As with previous Borderlands games, part of the fun is in opening boxes to collect loot, endlessly searching for the best weapons and deciding which ones to use, and learning how to strategically use them in tandem.

In addition to the campaign activities there are side missions to take on. Some of them are repetitive and banal, but they illuminate the world and the characters a bit, providing a bit more flavour to the experience.

My major complaint with the game is in how Gearbox has chosen to display the map that you use to view and navigate the worlds. For some reason, it rotates every time you go into that interface which makes it impossible to orient yourself. There’s a reason that mapmakers lock “north” to the top of the damn page, people.

I’m a confessed fan of the first two Borderlands games. I’m very happy that Borderlands 3 has been released, because for the next few weeks, that’s what I’ll be doing.

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Categories Consumer technology | Video games

This week, what do you do if your fingerprints are stolen? And a look at Gears 5, the latest shooter from Vancouver studio, The Coalition. But first, all the announcements made by Apple in Cupertino yesterday.

Apple TV+ coming in November, Apple Arcade next week

Apple TV+, the company’s video subscription service, will cost $6 a month when it begins broadcasting on November 1.

Anyone purchasing an AppleTV, iPad, iPhone, iPod Touch, or Mac computer, though, will get a year for free.

There are nine original series that will debut when the service bows, including Oprah’s book club, For All Mankind, from Ronald Moore, who rebooted Battlestar Galactica, See, starring Jason Momoa, and The Morning Show, produced by and starring Reese Witherspoon and Jennifer Aniston.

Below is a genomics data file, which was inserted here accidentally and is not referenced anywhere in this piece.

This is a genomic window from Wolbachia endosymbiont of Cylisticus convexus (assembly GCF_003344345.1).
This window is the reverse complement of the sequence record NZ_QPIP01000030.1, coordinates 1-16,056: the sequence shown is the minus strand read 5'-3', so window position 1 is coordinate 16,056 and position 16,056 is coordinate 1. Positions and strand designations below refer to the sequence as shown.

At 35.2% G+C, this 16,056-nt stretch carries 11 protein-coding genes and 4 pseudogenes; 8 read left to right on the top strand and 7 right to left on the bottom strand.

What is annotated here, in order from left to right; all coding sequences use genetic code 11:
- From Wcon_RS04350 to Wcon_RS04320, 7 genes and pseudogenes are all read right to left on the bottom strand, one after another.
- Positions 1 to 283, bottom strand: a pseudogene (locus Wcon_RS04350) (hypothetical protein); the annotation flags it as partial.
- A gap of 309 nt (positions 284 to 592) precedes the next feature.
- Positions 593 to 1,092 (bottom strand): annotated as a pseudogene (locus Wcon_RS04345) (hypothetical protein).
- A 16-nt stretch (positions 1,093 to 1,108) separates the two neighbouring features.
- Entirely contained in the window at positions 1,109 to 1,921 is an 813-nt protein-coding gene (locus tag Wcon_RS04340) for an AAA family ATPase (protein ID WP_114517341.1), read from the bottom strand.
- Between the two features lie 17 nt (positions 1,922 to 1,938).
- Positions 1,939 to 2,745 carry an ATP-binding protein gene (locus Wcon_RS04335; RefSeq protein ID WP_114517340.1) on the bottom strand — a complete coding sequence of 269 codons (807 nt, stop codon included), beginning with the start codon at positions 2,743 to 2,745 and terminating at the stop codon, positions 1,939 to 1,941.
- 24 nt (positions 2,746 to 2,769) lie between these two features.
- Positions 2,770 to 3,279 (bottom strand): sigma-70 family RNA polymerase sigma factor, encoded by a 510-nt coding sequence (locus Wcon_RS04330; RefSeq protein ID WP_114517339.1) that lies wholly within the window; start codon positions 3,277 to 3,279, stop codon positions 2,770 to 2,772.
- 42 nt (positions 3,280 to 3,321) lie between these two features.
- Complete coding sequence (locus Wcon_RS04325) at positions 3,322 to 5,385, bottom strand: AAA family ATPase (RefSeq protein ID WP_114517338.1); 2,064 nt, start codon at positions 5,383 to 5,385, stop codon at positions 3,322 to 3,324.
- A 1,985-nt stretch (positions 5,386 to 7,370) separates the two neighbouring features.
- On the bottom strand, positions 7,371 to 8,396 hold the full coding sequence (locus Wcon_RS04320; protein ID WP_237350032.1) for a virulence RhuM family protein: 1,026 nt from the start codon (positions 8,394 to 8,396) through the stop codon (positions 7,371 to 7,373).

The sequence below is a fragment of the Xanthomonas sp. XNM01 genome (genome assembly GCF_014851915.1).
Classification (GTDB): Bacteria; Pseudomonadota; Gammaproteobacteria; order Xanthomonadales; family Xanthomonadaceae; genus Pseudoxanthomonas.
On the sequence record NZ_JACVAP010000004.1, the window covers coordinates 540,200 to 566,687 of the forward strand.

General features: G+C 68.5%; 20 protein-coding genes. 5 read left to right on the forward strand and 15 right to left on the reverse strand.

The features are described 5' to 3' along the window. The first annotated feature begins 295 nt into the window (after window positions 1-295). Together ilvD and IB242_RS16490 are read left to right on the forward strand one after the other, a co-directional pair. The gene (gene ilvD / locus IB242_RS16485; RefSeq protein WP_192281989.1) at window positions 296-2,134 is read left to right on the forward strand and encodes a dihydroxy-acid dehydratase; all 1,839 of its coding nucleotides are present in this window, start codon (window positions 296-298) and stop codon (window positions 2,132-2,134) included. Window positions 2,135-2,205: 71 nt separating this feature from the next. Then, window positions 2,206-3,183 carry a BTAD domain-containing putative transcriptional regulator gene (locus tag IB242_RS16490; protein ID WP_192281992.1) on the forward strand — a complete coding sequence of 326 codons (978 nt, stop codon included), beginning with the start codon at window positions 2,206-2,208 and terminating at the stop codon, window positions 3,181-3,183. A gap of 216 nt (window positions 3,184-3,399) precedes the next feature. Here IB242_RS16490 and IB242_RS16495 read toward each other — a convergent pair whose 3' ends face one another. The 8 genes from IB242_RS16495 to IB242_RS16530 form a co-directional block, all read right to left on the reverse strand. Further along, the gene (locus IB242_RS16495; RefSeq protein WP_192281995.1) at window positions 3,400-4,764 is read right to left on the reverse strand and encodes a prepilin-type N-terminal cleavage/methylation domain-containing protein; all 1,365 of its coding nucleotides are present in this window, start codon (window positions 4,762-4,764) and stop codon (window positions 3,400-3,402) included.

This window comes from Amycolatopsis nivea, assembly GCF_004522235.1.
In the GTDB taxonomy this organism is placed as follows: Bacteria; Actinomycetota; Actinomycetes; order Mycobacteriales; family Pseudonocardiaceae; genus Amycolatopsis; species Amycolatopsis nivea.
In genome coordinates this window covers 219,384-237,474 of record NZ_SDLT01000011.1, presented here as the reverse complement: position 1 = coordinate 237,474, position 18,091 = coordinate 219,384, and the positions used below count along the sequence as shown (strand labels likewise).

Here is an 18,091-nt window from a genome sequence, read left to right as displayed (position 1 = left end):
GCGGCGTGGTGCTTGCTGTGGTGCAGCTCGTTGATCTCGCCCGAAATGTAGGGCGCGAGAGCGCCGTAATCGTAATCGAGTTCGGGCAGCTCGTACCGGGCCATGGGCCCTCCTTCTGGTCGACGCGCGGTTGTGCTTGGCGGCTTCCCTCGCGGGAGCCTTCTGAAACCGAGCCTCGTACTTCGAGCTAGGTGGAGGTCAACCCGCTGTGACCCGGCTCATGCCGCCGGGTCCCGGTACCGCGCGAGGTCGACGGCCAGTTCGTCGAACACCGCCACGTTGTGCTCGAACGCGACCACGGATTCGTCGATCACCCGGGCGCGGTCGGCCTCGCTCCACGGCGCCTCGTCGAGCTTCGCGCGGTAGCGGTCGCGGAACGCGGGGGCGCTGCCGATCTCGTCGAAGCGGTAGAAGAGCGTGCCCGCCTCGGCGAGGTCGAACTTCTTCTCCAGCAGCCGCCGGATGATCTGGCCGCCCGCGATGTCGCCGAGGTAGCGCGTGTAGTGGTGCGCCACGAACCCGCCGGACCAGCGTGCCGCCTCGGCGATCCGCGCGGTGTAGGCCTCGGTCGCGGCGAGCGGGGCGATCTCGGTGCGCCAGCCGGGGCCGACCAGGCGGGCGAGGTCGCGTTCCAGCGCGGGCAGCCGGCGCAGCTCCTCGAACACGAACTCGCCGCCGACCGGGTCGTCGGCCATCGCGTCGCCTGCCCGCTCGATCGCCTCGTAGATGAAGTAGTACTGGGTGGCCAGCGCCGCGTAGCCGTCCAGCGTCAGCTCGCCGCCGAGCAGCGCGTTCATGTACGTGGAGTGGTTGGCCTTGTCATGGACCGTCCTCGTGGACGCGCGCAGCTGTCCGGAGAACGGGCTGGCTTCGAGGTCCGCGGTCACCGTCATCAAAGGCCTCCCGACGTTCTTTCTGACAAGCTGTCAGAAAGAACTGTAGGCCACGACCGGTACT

Apple Arcade, a subscription service that delivers gaming experiences to AppleTV, iPad, iPhone, iPod Touch, and Mac computers, also costs $6 a month, and launches on September 19.

Notable titles available on that date include Pac-Man Party Royale, the platformer Rayman Mini, and Super Frogger, an updated version of the classic game.

Sayonara Wild Hearts comes from Simogo, which created Year Walk and the wondefully odd Device 6. Skate City is a skateboard game from Toronto’s Snowman, which made the Alto freerunners. Noodlecake, from Saskatoon, has created The Enchanted World. And Vancouver’s RAC7 gives gamers a chance to become a hairy beast in Sneaky Sasquatch.

New iPad, three new iPhones, and Apple Watch 5 unveiled by Apple

iPhone 11 will come in three flavours when it releases on September 20.

iPhone 11 is the base device, coming in six colours starting at $979. It has a 6.1-inch Liquid Retina display and is equipped with an improved Face ID authentication. There are two cameras with wide and ultra wide lenses that can shoot 4K video and high dynamic range.

The iPhone 11 Pro and iPhone 11 Pro Max add a telephoto lens and the three cameras are designed to work together to deliver better photos and much improved low light performance.

The Pro models use a custom OLED display, 5.8-inch on the iPhone 11 Pro and 6.5-inch iPhone 11 Pro Max. The handsets use Apple’s A13 Bionic chip and promise improved battery life by up to four to five more hours over the iPhone Xs counterparts.

Pricing starts at $1,379 for the iPhone 11 Pro and $1,519 for the iPhone 11 Pro Max.

Apple is also updating it’s basic iPad. Priced starting at $429, the seventh-generation tablet gets a bigger screen, 10.2-inch, and supports the first-generation Apple Pencil and smart keyboards. It will be in stores on September 30.

The big feature of Apple’s new wrist computer, the Series 5 Apple Watch, is that the display is always on (although dimmed until you raise your hand). The models with cellular also allow for emergency calling in over 150 countries without needing an iPhone close by or the cellular watch plan having been activated.

Apple Watch Series 5 comes in a range of case styles and materials, including titanium, aluminum, and ceramic. Pricing starts at $529 for GPS and $659 for GPS and cellular and they will be available on September 20.

Biometrics data collected by European law enforcement and financial firms left unprotected

If your password is compromised, you can change your password. What do you do if your fingerprint or facial recognition data are hacked?

You can’t very well change those.